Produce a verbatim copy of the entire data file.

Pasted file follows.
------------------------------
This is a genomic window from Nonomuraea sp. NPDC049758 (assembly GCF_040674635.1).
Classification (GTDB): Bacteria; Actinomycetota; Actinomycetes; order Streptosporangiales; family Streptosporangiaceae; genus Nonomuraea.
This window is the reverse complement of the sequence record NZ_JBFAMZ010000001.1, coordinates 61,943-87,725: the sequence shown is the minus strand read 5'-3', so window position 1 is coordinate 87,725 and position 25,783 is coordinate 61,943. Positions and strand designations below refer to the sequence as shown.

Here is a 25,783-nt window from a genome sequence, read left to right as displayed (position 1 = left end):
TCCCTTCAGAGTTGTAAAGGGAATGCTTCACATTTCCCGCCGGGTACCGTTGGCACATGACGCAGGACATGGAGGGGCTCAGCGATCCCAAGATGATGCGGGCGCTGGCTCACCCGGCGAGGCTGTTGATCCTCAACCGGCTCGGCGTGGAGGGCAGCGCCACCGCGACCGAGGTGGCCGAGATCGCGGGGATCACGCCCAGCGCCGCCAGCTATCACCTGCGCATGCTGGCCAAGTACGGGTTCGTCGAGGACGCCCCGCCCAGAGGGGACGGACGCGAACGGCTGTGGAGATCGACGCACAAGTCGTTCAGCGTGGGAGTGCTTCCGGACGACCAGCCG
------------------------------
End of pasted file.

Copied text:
This is a genomic window from Nonomuraea sp. NPDC049758 (assembly GCF_040674635.1).
Classification (GTDB): Bacteria; Actinomycetota; Actinomycetes; order Streptosporangiales; family Streptosporangiaceae; genus Nonomuraea.
This window is the reverse complement of the sequence record NZ_JBFAMZ010000001.1, coordinates 61,943-87,725: the sequence shown is the minus strand read 5'-3', so window position 1 is coordinate 87,725 and position 25,783 is coordinate 61,943. Positions and strand designations below refer to the sequence as shown.

Here is a 25,783-nt window from a genome sequence, read left to right as displayed (position 1 = left end):
TCCCTTCAGAGTTGTAAAGGGAATGCTTCACATTTCCCGCCGGGTACCGTTGGCACATGACGCAGGACATGGAGGGGCTCAGCGATCCCAAGATGATGCGGGCGCTGGCTCACCCGGCGAGGCTGTTGATCCTCAACCGGCTCGGCGTGGAGGGCAGCGCCACCGCGACCGAGGTGGCCGAGATCGCGGGGATCACGCCCAGCGCCGCCAGCTATCACCTGCGCATGCTGGCCAAGTACGGGTTCGTCGAGGACGCCCCGCCCAGAGGGGACGGACGCGAACGGCTGTGGAGATCGACGCACAAGTCGTTCAGCGTGGGAGTGCTTCCGGACGACCAGCCG